South Africa: Police Ministry Is Hopeful the SAPS Amendment Bill Will Further Sharpen Policing

press release

Pretoria — The Police Ministry has welcomed the move by Cabinet to approve the South African Police Service Amendment Bill, 2020, to be published for public comments.

The current South African Police Service Act, 1995 (Act No. 68 of 1995), predates the Constitution of the Republic of South Africa.

Minister Cele says the amendments were long overdue.

"While all officers are guided by Section 205 of the Constitution of the country, there was a need to bring this bill in line with the Constitution to ensure optimal policing within the current environment."

There were a number of imperatives that led to a full review of the Act which included the need to address shortcomings in the legal framework which governs the police service.

The amendments also seek to address matters of vetting and integrity testing of those employed within the SAPS under the SAPS Act, through life style audits and conflict of interest.

Those joining the service will also need to be subjected to processes to ensure the integrity of the organization is maintained. Police recruits will be expected to also submit a buccal sample for DNA testing.

The Act will also empower the Minister of Police to make regulations for the roles, functions, duties and obligations, requirements for appointment and disciplinary matters of Deputy National and Divisional Commissioners.

The proposed changes also seek to enhance community policing and oversight of the Community Policing Forums over the police.

The coordination between the police service and municipal police services needs to be improved in terms of the concept of a single police service.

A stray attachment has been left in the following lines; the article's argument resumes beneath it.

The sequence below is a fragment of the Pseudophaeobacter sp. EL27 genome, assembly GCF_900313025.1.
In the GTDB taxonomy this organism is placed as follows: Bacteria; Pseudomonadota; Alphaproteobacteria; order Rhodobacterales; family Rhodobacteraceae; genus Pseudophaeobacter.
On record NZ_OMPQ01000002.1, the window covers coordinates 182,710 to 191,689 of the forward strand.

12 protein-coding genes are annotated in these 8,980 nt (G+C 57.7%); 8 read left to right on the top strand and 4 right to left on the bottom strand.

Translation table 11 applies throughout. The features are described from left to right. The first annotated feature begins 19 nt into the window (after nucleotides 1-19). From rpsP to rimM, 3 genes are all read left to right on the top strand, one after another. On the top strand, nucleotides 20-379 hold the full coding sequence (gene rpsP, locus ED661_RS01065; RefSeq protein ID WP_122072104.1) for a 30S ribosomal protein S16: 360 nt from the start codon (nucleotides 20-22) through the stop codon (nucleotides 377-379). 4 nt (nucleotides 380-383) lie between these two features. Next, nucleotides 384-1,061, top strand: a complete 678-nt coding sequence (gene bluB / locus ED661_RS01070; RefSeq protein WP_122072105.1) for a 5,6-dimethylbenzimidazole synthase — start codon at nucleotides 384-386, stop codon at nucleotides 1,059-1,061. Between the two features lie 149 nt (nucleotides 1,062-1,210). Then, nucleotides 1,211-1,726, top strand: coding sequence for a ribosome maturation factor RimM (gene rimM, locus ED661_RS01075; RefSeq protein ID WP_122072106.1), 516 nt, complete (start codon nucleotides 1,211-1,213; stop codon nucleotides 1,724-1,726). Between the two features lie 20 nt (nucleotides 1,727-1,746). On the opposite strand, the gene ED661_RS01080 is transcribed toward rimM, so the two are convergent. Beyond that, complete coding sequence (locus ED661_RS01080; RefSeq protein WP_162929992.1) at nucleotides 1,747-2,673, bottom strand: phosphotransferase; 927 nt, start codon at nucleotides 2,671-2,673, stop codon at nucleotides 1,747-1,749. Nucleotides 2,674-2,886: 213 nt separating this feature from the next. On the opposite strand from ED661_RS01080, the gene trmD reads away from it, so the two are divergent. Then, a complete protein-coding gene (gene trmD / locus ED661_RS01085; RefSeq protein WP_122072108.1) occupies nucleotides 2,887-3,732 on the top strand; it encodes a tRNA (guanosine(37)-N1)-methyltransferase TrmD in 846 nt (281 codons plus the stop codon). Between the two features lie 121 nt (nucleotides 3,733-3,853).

It will enhance the framework for the establishment, powers, functions and control of municipal police services.

Regarding protests and other demonstrations, previous judgements found certain sections of the South African Police Service Act on this matter, unconstitutional. The reworked Act now proposes to address operational concerns raised in the non-notification of intended gatherings under the Regulations of Gatherings Act.

The amended Bill will also give effect to the Farlam Commission Recommendations.

Including the assurance that no automatic rifles may be used in crowd control, and that lethal force may not be used for protection of property only, however whenever life and property is endangered simultaneously, use of lethal force will be warranted.

The South African Police Service Amendment Bill, 2020, provides a way to improve relationships between the police service and the community by ensuring that police members deal with the public with dignity and respect the rights of the public, especially the rights of women, children and persons with disabilities.

Minister Cele remains encouraged by the proposed changes.

"These amendments make room for accountability and discipline within the police service and I believe they will go a long way in ensuring that the SAPS better serves the people of this country whilst at the same time, boost the trust between communities and the men and women in blue." - Cele concluded.

Members of the public are encouraged to add their voices to the South African Police Service Amendment Bill, 2020. It is published in the Government Gazette for public comment.

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